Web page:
Tackling climate change: community-based NGO in Seychelles secures funding to restore eroded coastline
For years, the inhabitants of Anse kerlan have been marred by the rising tidal waves as is steals their lands and damaged their properties. Now a new project looks at providing remedies to this nightmarish situation by bringing the community together for a common goal; create a cocoon of rock armouring to stop sand migration. (Romano Laurence)
(Seychelles News Agency) - One clearly visible sign of the vulnerability of the Seychelles islands to the effects of climate change lies on the Indian Ocean archipelago’s coastlines where several shorelines have been subjected to intense degradation and erosion.
North East Point, situated in the northern part of the main island of Mahé, Anse La Mouche (Bay of the Fly) in the western part of Mahé and even the shoreline near the jetty on third most populated island of La Digue are examples of regions that have borne witness to coastal erosion, mainly due to rising sea levels as well as stronger waves which remove large portions of sand from the beaches.
A one-kilometre stretch of coastline, in the north-western part of the Seychelles' second most populated island of Praslin, more precisely at Anse Kerlan, have also been subjected to the same, where more than 10 families have been at the mercy of tidal waves for years.
“Trees fall with every monsoon, our walls crumble, and our house cracks...some people have left, but we have stayed,” Désiré Éthѐve, a fisherman in his early fifties who was born and raised at Anse Kerlan, told SNA.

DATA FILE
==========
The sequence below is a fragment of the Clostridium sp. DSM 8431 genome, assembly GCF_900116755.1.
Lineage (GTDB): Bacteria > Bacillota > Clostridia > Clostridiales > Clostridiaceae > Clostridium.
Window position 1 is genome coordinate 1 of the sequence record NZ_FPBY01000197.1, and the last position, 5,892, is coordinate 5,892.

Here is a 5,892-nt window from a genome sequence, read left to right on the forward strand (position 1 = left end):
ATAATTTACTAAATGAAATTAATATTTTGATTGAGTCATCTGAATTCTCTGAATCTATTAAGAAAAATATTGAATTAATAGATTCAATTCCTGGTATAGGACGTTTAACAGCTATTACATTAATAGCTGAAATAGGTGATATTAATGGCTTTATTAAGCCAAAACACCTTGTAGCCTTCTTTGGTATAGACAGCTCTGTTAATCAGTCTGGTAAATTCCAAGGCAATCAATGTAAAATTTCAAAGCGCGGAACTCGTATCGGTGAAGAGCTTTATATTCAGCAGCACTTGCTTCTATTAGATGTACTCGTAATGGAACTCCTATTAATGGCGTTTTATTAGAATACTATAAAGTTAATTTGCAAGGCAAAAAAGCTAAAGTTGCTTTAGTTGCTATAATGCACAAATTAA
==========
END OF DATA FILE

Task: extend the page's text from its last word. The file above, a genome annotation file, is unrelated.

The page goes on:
At high tide, big waves bash against a small shelter he has built for his boat and quite often the seaweeds that come with the waves are washed up next to the patio of his house built partly of corrugated iron sheets.
“At low tide, we have another type of problem. The sand accumulates in the front yard so much that we cannot plant anything, even the grass and shrubs die,” Éthѐve lamented.
The area was one of the priorities identified as part of a 2011 project undertaken by the Japanese International Corporation Agency (JICA) in the Indian Ocean archipelago of 115 islands.
The project was aimed at identifying the rate at which coastal erosion was occurring at Anse Kerlan and suggesting measures that could be implemented. However, due to budget limitations no mitigation action has thus far been implemented in this area.
This has led a few among the 15 or so families living there to find their own means to build ‘fortresses’ made of large boulders which prevent the waves from removing their land and damaging their property.
But according to consultant Nimham Senaratne, who has been contracted by a local NGO, ‘Anse Kerlan Avangard’ (Anse Kerlan Avant-Garde), this has had a negative impact on the area.
“While the break walls are built individually, they affect each other as they are all along the same beach…,” Senaratne told SNA.
“Those who have built rock armouring walls are protected in some ways although the unprotected areas create other tidal movements that will, in the long run, crumble their structure…”
Taking ownership of their fate
‘Anse Kerlan Avangard’ which brings together most of the families being affected by erosion along the coastal region was formed in 2009 in a bid to take ownership of the problem they were facing.
Going by what the name of their organisation, which means people who are innovative and experimental, the group has been able to record some form of achievement.
Standing at almost 2 meters high, the coast of Anse Kerlan has been experiencing erosion for years leaving the fishermen and private dwellings at the mercy of the waves. (Coastal adaptation and management section, Ministry of Environment, Energy and Climate Change) Photo License: CC-BY
In an interview with SNA, the NGO’s Chairman Fulgѐre Morel said that coming together as a group has made it possible to raise awareness about the issue and has even received funding for counter erosion measures.